Across all of our services and programs, we engage in research and strategic partnerships to expand awareness about the most critical issues in education and the impact of our work in pursuing educational justice.
We hope you’ll read, share, and discuss these reports and that they will be beneficial to your own work.
English Language Learners and the Local Control Funding Formula: Implementation Challenges and Successes from Two District Cases
In this report, released in partnership by Pivot Learning and Policy Analysis for California Education (PACE), Dr. Eduardo Muñoz-Muñoz investigates how two California districts have been able to use the flexibility of the LCFF to serve students who are classified as English Language Learners (ELLs).
Both districts—Los Banos Unified School District in the Central Valley and Chino Valley Unified School District in the Inland Empire—showcase instances in which ELLs are benefitting from locally devised mechanisms and structures aimed at improving their education.
Growth Culture: A New Approach to School Improvement
There is increasing evidence that highlights a strong connection between student and adult learning. Adults who are learning, growing and collaborating to improve their practice exemplify what is known as a growth culture. This is why Monterey Peninsula Unified School District (MPUSD) and Pivot Learning launched a pilot program to evaluate and grow MPUSD’s culture with the goal of creating a better place for adults, and ultimately students, to learn and grow. Read the full whitepaper for a deep-dive into the pilot program, its impact at MPUSD and the implications it could have on professional learning and student outcomes.
The Canary in the Gold Mine: The Implications of Marin’s Rising Pension Costs and Tax Revolt for Increasing Education Funding
Voters in Marin County have long been willing to pass parcel taxes to fund their schools. In 2016, taxes faced unprecedented opposition from local activists; taxes in Kentfield and Mill Valley were defeated or passed by previously unheard-of narrow margins, respectively.
What changed? This case study uses district financial and demographic data as well as interviews and focus groups with advocates and education leaders to answer this question.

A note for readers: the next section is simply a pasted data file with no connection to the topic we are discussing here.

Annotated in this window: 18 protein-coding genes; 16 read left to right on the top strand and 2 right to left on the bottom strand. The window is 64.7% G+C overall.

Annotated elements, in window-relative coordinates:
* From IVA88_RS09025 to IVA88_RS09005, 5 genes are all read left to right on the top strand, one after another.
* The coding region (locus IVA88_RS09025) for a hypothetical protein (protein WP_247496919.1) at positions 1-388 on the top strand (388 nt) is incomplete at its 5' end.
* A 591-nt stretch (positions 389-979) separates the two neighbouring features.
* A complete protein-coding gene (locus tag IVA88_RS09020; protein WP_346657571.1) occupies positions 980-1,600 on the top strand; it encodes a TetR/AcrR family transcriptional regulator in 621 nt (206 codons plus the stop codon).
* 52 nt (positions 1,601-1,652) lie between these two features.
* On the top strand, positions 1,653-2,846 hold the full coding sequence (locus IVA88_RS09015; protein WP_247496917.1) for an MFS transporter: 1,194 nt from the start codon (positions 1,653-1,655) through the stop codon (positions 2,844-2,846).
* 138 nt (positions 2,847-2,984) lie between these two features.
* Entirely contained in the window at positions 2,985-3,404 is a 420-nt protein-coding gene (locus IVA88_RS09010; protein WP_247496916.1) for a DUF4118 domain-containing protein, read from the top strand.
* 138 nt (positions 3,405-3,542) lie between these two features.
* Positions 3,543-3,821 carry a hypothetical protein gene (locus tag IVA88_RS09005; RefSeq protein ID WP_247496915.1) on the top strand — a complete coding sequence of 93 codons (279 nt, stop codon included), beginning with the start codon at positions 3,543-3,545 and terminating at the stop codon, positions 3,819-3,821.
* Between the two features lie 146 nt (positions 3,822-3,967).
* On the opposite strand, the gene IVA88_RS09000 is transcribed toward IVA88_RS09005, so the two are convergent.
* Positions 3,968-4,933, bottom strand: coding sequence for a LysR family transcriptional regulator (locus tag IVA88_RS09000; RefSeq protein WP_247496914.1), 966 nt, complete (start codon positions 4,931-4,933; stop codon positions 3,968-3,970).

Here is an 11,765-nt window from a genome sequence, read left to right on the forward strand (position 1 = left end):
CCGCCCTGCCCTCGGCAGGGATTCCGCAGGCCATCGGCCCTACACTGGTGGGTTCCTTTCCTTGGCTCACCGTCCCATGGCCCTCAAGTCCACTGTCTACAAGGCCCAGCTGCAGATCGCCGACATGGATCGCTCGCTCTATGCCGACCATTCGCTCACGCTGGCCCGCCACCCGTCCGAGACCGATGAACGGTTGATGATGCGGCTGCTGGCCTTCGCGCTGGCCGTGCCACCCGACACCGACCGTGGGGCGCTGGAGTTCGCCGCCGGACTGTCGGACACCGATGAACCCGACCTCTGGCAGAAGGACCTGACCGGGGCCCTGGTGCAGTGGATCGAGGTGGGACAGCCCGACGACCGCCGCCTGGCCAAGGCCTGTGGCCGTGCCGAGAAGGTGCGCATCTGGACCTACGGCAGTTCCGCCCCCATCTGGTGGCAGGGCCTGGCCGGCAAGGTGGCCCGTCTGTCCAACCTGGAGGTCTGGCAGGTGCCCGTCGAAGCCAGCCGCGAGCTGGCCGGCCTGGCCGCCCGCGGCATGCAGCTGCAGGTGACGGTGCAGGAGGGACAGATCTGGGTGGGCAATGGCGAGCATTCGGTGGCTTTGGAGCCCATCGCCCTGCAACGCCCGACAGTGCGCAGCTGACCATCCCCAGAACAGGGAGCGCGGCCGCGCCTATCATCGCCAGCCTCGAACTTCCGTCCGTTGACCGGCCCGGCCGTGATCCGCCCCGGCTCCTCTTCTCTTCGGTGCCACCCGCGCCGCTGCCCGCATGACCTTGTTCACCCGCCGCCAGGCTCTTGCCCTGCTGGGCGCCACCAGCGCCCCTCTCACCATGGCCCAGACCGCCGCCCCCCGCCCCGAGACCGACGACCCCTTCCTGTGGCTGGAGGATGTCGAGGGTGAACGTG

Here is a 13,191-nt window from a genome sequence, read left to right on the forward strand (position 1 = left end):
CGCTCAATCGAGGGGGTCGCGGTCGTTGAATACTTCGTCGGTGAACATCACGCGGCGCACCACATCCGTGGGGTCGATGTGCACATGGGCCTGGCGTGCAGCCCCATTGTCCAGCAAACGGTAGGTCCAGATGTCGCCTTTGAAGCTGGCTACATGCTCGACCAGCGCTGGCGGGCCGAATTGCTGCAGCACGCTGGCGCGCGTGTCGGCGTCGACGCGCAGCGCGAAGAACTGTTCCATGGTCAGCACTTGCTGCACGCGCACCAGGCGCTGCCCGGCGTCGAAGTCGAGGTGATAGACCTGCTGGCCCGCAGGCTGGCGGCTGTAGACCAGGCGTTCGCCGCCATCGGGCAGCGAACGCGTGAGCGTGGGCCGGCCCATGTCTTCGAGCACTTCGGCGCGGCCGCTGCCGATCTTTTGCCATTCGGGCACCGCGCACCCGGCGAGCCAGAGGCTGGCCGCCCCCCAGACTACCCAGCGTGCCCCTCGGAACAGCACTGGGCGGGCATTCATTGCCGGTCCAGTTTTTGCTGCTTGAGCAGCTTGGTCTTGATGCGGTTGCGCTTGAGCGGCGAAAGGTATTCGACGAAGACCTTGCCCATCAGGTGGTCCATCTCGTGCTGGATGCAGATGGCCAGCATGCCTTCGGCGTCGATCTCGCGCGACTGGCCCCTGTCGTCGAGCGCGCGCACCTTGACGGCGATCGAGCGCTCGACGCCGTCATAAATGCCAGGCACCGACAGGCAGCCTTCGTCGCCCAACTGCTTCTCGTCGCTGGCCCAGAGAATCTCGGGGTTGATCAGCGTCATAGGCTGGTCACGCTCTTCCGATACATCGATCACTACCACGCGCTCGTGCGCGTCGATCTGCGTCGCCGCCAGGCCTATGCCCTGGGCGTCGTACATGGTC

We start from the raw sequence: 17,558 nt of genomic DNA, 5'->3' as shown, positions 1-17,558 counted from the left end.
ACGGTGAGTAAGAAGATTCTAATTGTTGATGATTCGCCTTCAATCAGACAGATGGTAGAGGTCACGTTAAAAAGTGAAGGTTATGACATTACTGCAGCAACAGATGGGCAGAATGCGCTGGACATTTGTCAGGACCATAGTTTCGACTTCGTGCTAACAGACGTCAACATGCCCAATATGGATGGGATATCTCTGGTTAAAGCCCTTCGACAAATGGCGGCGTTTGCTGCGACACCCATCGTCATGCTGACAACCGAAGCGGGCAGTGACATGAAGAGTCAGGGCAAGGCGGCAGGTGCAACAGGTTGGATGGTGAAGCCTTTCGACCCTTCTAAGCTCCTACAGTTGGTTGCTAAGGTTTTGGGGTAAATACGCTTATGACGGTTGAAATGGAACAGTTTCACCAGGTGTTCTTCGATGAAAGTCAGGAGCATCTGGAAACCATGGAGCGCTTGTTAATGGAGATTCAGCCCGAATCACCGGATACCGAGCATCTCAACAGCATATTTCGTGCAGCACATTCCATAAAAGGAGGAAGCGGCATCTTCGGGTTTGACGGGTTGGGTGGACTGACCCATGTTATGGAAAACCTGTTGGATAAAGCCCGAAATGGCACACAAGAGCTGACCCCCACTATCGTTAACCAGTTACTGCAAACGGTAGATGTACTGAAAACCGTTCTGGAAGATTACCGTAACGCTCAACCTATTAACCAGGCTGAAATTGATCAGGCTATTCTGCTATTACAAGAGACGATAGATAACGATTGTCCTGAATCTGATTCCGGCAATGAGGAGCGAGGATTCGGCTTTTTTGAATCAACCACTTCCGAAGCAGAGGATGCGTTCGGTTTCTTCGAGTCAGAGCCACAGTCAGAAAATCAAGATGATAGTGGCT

The Implications of Sacramento City Unified's Ongoing Budgetary Challenges for Local and State Policy
Sacramento City Unified School District (SCUSD), California’s thirteenth largest school district, faces a looming deficit and must make significant budget adjustments to avoid state intervention. This case study explores how the district reached this point, how its finances compare with other districts in Sacramento County, and what the implications are for students, particularly those with the greatest needs.
The Big Squeeze: How Unfunded Pension Costs Threaten Educational Equity
School districts’ unfunded pension and benefit costs are rapidly increasing at a rate that will become unsustainable. While districts paid approximately $500 per pupil in 2013 for employee pension costs, they will pay $1600 per pupil in 2020. We’ve dubbed this “The Big Squeeze” because it is strangling public education funding, forcing districts to reduce both teacher salaries and crucial services for high-need students.
California must maintain its commitments to retirees, invest in and support teachers, and provide its diverse student population a high-quality education. How does it do all of this in an era of inadequate revenues, massive unfunded pension liabilities, and other soaring costs? This report explores these questions.
Improving LCFF Implementation Through User-Center Design: Year 1 of the LCFF Test Kitchen
More than 5 years after the passage of the Local Control Funding Formula (LCFF), California school districts continue to develop and refine strategies to act on the opportunities and expectations associated with the state’s school finance system. A new project called the LCFF Test Kitchen has enabled three school districts to make progress by leveraging the power of user-centered design. This brief describes progress in Year 1 of the LCFF Test Kitchen and the solutions it has generated.